In general, however, speeding in winter road conditions is not a good idea. "in snow and ice, the braking distance can be up to four times longer than on dry surfaces," warns automotive expert mauelshagen. "one should therefore adapt speed and safety distance to weather conditions and road conditions."
The allegedly higher fuel consumption with winter tires is also a myth. because the differences in the construction of summer and winter tires are small today. Winter tires have a similar tread design to summer tires, but the cold specialists have sipes and a different rubber compound.
The rolling resistance of modern winter tires is almost on a par with that of summer tires, and unlike their predecessors with coarse tread, modern winter tires are neither particularly loud nor do they compromise ride comfort.
All-season tires are a sensible alternative
According to an autoscout24 study, 13 percent of german drivers use all-season tires. Saving time, money and effort by changing tires in the fall and spring sounds tempting. All-season tires are clearly only a compromise," says daniel bott from the ADAC technical center in landsberg am lech.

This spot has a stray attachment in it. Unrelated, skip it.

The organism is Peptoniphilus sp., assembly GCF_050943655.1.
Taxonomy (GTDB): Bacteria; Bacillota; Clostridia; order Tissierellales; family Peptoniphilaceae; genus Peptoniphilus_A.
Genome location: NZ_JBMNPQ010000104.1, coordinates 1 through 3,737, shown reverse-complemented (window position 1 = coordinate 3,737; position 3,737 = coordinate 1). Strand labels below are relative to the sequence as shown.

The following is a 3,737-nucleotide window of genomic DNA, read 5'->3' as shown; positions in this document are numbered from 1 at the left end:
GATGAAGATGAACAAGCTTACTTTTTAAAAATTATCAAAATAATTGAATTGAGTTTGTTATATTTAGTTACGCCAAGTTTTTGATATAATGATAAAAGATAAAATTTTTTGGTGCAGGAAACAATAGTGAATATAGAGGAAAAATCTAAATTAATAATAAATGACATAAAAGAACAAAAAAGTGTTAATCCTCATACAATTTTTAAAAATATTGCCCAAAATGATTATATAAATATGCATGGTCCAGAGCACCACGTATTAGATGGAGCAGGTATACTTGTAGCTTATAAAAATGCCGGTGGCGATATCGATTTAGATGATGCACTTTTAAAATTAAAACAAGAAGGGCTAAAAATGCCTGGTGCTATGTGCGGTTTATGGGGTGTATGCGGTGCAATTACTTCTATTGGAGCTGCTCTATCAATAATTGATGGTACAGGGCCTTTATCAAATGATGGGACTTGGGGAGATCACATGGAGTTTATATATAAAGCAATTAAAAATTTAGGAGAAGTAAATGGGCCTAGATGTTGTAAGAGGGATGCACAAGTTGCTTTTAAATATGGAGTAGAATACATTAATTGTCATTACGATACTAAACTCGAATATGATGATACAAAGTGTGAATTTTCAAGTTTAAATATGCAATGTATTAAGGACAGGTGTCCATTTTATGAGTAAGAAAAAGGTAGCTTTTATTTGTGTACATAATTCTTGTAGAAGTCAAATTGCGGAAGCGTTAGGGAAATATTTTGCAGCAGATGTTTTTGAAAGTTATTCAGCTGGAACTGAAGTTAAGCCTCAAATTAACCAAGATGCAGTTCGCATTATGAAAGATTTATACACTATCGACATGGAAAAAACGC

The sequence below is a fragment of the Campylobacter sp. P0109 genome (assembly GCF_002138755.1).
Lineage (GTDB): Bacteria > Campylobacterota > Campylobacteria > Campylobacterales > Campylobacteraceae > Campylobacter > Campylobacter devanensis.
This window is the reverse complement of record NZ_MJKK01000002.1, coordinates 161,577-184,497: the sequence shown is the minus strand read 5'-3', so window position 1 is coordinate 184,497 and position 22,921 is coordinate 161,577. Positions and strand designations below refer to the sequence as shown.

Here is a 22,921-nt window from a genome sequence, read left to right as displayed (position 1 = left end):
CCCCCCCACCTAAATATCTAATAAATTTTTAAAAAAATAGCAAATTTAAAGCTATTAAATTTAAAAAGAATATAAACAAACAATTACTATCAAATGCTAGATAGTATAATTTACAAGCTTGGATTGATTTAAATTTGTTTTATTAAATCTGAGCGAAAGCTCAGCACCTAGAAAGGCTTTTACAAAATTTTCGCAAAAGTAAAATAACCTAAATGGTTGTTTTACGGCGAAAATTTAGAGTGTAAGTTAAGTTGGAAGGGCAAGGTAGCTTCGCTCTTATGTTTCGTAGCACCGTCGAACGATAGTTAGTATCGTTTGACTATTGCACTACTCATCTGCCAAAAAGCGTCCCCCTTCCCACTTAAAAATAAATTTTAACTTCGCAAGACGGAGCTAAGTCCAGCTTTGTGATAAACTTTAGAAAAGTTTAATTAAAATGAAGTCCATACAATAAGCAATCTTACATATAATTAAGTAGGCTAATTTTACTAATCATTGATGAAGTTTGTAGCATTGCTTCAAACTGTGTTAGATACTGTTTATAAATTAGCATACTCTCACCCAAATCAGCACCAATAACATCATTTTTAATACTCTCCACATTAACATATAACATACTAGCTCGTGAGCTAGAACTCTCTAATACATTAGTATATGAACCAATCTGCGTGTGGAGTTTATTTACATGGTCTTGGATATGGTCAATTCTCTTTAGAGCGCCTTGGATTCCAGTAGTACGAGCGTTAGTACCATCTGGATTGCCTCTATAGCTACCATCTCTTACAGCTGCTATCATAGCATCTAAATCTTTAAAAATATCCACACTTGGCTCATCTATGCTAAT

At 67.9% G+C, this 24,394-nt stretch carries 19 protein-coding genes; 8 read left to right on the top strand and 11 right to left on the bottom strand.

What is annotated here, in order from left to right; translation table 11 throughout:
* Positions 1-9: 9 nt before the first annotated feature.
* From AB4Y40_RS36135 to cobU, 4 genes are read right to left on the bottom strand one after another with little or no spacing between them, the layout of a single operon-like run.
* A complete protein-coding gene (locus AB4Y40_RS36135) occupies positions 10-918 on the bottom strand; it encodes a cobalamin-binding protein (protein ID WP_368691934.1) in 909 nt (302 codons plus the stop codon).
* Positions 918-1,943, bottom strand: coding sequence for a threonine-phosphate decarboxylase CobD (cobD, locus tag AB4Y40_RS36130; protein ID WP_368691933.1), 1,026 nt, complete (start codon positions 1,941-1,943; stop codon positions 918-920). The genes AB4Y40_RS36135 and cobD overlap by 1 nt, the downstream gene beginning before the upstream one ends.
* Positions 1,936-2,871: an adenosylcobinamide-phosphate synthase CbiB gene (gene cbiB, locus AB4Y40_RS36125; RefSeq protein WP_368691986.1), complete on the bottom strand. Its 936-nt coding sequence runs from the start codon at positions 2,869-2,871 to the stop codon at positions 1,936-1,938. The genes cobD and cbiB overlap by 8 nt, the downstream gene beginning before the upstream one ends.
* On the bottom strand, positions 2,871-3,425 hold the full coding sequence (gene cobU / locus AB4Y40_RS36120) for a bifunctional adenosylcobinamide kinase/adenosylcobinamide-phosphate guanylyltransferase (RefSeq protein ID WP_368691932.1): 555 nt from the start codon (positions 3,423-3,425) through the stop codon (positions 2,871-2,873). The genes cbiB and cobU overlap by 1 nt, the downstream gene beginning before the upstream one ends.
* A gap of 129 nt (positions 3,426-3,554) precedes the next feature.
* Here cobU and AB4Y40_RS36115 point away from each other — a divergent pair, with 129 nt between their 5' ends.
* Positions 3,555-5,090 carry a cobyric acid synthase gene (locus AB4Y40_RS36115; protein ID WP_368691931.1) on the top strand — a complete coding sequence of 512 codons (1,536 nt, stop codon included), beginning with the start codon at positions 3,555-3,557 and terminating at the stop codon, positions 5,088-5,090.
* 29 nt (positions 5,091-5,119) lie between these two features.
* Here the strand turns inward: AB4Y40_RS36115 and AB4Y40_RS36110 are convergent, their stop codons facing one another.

They would show their weaknesses either in winter or in summer. If they are at the same level as winter tires in snow, ice and cold, they would have disadvantages on dry roads in summer, explains bott. Due to the design of the tread pattern and the sipe setting, for example, they provide less grip on the road.
Conversely, tires that are strong in summer are weak in winter. "car drivers don’t get stuck in the snow right away, but they have no safety reserves," says bott. If you are driving on snowy roads with all-season tires, you have to reduce your speed compared to real winter tires. However, the wear of all-season tires is not higher compared to special tires.
A tread depth of 1.6 millimeters is sufficient
On slippery roads, the key technical advantage over summer tires is the fine siping of the tread, which then ensures the best possible grip. However, this siping is only partially present when the tires are worn to a certain degree. The ADAC therefore recommends a minimum tread depth of four millimeters for winter tires.
It’s easy to measure with a two-euro piece: if the silver edge disappears in the tread, it’s still deep enough – if not, it’s better to buy new tires. However, you do not risk a fine here: the law only requires a tread depth of 1.6 millimeters for all tires – in summer and winter alike. For your own protection and that of other road users, however, you should not drive too close to this limit value.